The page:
6 ways for managers to keep employees engaged during a crisis situation
1. Keep people connected
As a manager most of your team members are probably working remotely, it’s your job to keep them connected with the company. You can do this by:
- Creating a “bullshit” channel (on Slack) for posting jokes, pointless debates, random news, cartoons, Gif’s to mimic the camaraderie that normally happens over lunch/coffee/Friday drinks.
- Shifting your focus towards goals and output instead of clocking hours of your team members.
- Planning weekly 1-2-1 meetings with each team member to be updated on their accomplishments of the current week and what they will achieve next week.
- Scheduling Virtual Team Meetings, to keep up the team spirit it’s important to schedule frequent virtual team meetings with all team members.
- Changing habits or routines to fit the current situation and the new way of working for your team.
- Go the extra mile and give your employees one-time remote allowance through their expenses (Shopify said it would give its employees a $1,000 stipend to furnish their home-offices)
2. Be transparent
In this time of crisis, the natural reaction of some employees might be more reserved. Give them their space but beware: lack of openness and honesty is going to lead to more fear and anxiety. Even though you probably can’t share every detail of what’s happening, try to be as transparent as you possibly can. Allow people to ask questions and share their concerns and keep an open dialogue. To ensure your team feels connected and heard, send out regular (daily) updates to your employees, even if there’s little news to share, (your employees will thank you).
3. Be careful with what you say
Undoubtedly transparent communication is essential when managing a crisis, but as a manager, you have the responsibility to coordinate what information gets spread and what is better kept quiet. Mismanagement could be costly for your employee engagement and therefore needs careful planning. Right and wrong differ from company and type of crisis situation but knowing what to say and when to say it is a very important part of crisis-management.
If you don’t know for sure if you can share certain information, make sure to collaborate with your boss or other managers. You don’t want to be the person who is spilling all the beans on things or is holding important information. Alignment on company briefings on what to share and what not is crucial for a company's communication in critical times.
4. Don’t forget to share successes and keep it optimistic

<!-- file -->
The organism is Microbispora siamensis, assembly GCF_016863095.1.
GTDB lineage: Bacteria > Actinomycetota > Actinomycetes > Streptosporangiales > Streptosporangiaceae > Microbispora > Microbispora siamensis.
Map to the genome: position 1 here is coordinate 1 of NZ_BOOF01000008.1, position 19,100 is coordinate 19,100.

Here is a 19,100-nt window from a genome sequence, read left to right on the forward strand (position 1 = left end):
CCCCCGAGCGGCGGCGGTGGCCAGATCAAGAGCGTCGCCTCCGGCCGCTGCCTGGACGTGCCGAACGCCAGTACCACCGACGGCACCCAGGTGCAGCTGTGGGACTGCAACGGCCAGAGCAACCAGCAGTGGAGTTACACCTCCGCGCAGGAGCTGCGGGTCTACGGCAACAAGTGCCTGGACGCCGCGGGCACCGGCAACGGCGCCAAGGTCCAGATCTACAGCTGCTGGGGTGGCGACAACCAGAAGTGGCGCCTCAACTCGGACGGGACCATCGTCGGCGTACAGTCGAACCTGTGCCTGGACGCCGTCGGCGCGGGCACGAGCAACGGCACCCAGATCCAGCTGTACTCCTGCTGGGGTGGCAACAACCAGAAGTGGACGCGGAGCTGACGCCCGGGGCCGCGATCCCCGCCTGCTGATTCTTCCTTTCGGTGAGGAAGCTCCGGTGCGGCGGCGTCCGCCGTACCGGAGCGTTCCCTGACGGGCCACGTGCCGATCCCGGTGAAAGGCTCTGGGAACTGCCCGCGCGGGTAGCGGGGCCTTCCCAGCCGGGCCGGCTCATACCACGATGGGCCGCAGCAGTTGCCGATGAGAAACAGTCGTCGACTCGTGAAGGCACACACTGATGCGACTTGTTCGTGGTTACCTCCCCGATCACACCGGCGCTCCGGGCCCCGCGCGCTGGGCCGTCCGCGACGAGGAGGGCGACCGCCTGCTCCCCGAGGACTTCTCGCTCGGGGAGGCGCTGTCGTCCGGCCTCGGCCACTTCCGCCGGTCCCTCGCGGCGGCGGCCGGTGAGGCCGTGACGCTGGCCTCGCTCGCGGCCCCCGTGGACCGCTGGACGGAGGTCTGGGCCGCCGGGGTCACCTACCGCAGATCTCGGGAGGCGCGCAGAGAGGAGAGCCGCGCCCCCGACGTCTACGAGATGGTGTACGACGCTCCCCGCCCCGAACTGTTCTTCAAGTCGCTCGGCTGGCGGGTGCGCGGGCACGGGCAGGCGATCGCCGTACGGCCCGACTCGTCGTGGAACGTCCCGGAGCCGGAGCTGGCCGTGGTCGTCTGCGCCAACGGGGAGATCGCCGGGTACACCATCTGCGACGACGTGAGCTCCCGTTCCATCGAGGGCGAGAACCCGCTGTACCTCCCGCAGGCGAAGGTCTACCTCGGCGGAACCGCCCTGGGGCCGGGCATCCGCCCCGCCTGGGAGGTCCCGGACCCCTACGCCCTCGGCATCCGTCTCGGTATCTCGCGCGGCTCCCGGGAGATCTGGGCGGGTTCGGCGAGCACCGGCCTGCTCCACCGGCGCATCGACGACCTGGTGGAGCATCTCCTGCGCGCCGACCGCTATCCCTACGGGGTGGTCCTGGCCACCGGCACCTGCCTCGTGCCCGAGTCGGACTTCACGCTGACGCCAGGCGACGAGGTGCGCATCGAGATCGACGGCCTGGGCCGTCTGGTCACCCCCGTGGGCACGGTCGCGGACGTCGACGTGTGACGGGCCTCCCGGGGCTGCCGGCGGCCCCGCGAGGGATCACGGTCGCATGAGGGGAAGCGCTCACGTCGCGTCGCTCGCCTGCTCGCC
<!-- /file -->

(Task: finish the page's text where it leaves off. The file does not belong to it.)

During times that are tough for many, human beings have the habit to shift towards a negative spiral. Taking care of sick family members, job and income insecurity, working from home while having to entertain your kids at the same time.
Although we have a habit of giving more attention to problems, a lot of positive things are happening around us. Let your team know they can make a difference in their work at any given moment.
Rewarding small wins in times of crisis shows that a manager knows what’s going on and is grateful for every step forward. In tough times, keeping people motivated and optimistic is more crucial than ever to keep employees engaged. Do something, whether it's a kind word, a box full of sweets, a bottle of wine, flowers or even an award to recognize their work.
Tip: Appical surprised all of their employees with a take care & love package that came with a powerful message and a special thank you note:
“Please know that we are together in this situation, and therefore please look after each other! All your colleagues are just a hangout away, so do make sure to check in with them regularly.
5. Stay organized
When managing a team in a time of crisis you are in a roller coaster of fast-paced changes and will have to take new tasks and responsibilities. This additional work and pressure can be very stressful.
It’s fundamental to stay productive and organized during these tough times. Not only to keep everything in check for yourself but to help your employees to view the crisis as being under control, take care of and well managed. If this is not the case and it looks like you’re dropping the ball and let things fall behind, your team will think it’s okay to do the same and that’s the last thing you want.
Tip: Lead by example, if you're in a leadership position, then you know you have a responsibility to your team. Being a good leader is showing guidance and strength, your responsibility is to lead your team with your own actions.
6. Create problem-solving groups
Create problem-solving groups to help energize and engage your employees. People want to make a difference and want to have a purpose. You as a manager give them a sense of control and make them feel good during a difficult time.
The problems these groups look into are diverse, but some common problems include discussing customer complaints, budgeting funds, raising funds, organizing events, creating or adapting products or services to fit needs, supporting employees, and raising awareness about problems or causes.
These tips can't help prevent the crisis, but they can help you get through it with a more engaged team and optimistic view. These crises are an incredible way to learn, get stronger, more connected and become more skilled in how to help your organization work and act as one team. If you need any more tips on how to engage your (new hire) team here are 7 things you can do to improve your remote/virtual/digital onboarding.
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